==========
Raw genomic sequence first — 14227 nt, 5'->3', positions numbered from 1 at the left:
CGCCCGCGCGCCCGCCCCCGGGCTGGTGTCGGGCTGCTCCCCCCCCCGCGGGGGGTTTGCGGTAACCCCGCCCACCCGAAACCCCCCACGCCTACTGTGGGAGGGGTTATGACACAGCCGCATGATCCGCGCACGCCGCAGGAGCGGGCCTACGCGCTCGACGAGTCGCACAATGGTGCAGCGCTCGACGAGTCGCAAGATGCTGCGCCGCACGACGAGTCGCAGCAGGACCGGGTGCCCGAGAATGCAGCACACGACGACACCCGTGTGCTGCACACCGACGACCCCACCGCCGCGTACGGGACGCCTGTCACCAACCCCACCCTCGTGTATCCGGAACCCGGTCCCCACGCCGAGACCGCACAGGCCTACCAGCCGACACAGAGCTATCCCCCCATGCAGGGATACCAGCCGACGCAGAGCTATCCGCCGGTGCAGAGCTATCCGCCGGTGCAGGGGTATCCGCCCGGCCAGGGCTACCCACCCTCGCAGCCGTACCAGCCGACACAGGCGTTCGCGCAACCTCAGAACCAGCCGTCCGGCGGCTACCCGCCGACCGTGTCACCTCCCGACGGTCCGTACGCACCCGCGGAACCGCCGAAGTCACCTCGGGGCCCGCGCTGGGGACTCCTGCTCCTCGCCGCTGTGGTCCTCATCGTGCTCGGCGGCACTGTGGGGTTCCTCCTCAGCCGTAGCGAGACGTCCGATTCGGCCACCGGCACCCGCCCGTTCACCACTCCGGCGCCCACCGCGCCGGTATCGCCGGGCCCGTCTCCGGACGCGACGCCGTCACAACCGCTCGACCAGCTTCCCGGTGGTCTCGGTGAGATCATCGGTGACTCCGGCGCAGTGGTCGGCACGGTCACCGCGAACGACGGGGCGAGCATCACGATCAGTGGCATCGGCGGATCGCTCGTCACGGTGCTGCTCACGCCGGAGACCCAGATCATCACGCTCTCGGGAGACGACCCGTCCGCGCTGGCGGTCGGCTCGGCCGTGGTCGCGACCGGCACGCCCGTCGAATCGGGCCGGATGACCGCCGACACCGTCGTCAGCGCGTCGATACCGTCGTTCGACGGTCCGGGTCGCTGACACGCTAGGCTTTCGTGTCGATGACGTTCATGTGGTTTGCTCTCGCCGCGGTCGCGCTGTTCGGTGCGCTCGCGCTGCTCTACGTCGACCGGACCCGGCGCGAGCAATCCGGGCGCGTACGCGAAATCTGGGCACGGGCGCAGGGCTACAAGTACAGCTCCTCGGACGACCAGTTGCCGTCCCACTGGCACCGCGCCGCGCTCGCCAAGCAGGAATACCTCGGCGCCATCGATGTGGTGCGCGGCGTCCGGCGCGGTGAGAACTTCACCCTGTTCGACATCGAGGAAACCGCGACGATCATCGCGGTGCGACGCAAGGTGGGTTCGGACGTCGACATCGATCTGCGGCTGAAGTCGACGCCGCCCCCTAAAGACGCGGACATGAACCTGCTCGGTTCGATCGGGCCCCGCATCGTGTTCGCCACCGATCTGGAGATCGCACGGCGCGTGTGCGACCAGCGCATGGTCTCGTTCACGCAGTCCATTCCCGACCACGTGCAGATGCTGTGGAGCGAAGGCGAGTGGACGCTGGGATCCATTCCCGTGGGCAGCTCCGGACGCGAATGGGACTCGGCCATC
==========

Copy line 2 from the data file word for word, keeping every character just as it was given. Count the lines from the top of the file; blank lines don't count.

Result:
CGCCCGCGCGCCCGCCCCCGGGCTGGTGTCGGGCTGCTCCCCCCCCCGCGGGGGGTTTGCGGTAACCCCGCCCACCCGAAACCCCCCACGCCTACTGTGGGAGGGGTTATGACACAGCCGCATGATCCGCGCACGCCGCAGGAGCGGGCCTACGCGCTCGACGAGTCGCACAATGGTGCAGCGCTCGACGAGTCGCAAGATGCTGCGCCGCACGACGAGTCGCAGCAGGACCGGGTGCCCGAGAATGCAGCACACGACGACACCCGTGTGCTGCACACCGACGACCCCACCGCCGCGTACGGGACGCCTGTCACCAACCCCACCCTCGTGTATCCGGAACCCGGTCCCCACGCCGAGACCGCACAGGCCTACCAGCCGACACAGAGCTATCCCCCCATGCAGGGATACCAGCCGACGCAGAGCTATCCGCCGGTGCAGAGCTATCCGCCGGTGCAGGGGTATCCGCCCGGCCAGGGCTACCCACCCTCGCAGCCGTACCAGCCGACACAGGCGTTCGCGCAACCTCAGAACCAGCCGTCCGGCGGCTACCCGCCGACCGTGTCACCTCCCGACGGTCCGTACGCACCCGCGGAACCGCCGAAGTCACCTCGGGGCCCGCGCTGGGGACTCCTGCTCCTCGCCGCTGTGGTCCTCATCGTGCTCGGCGGCACTGTGGGGTTCCTCCTCAGCCGTAGCGAGACGTCCGATTCGGCCACCGGCACCCGCCCGTTCACCACTCCGGCGCCCACCGCGCCGGTATCGCCGGGCCCGTCTCCGGACGCGACGCCGTCACAACCGCTCGACCAGCTTCCCGGTGGTCTCGGTGAGATCATCGGTGACTCCGGCGCAGTGGTCGGCACGGTCACCGCGAACGACGGGGCGAGCATCACGATCAGTGGCATCGGCGGATCGCTCGTCACGGTGCTGCTCACGCCGGAGACCCAGATCATCACGCTCTCGGGAGACGACCCGTCCGCGCTGGCGGTCGGCTCGGCCGTGGTCGCGACCGGCACGCCCGTCGAATCGGGCCGGATGACCGCCGACACCGTCGTCAGCGCGTCGATACCGTCGTTCGACGGTCCGGGTCGCTGACACGCTAGGCTTTCGTGTCGATGACGTTCATGTGGTTTGCTCTCGCCGCGGTCGCGCTGTTCGGTGCGCTCGCGCTGCTCTACGTCGACCGGACCCGGCGCGAGCAATCCGGGCGCGTACGCGAAATCTGGGCACGGGCGCAGGGCTACAAGTACAGCTCCTCGGACGACCAGTTGCCGTCCCACTGGCACCGCGCCGCGCTCGCCAAGCAGGAATACCTCGGCGCCATCGATGTGGTGCGCGGCGTCCGGCGCGGTGAGAACTTCACCCTGTTCGACATCGAGGAAACCGCGACGATCATCGCGGTGCGACGCAAGGTGGGTTCGGACGTCGACATCGATCTGCGGCTGAAGTCGACGCCGCCCCCTAAAGACGCGGACATGAACCTGCTCGGTTCGATCGGGCCCCGCATCGTGTTCGCCACCGATCTGGAGATCGCACGGCGCGTGTGCGACCAGCGCATGGTCTCGTTCACGCAGTCCATTCCCGACCACGTGCAGATGCTGTGGAGCGAAGGCGAGTGGACGCTGGGATCCATTCCCGTGGGCAGCTCCGGACGCGAATGGGACTCGGCCATC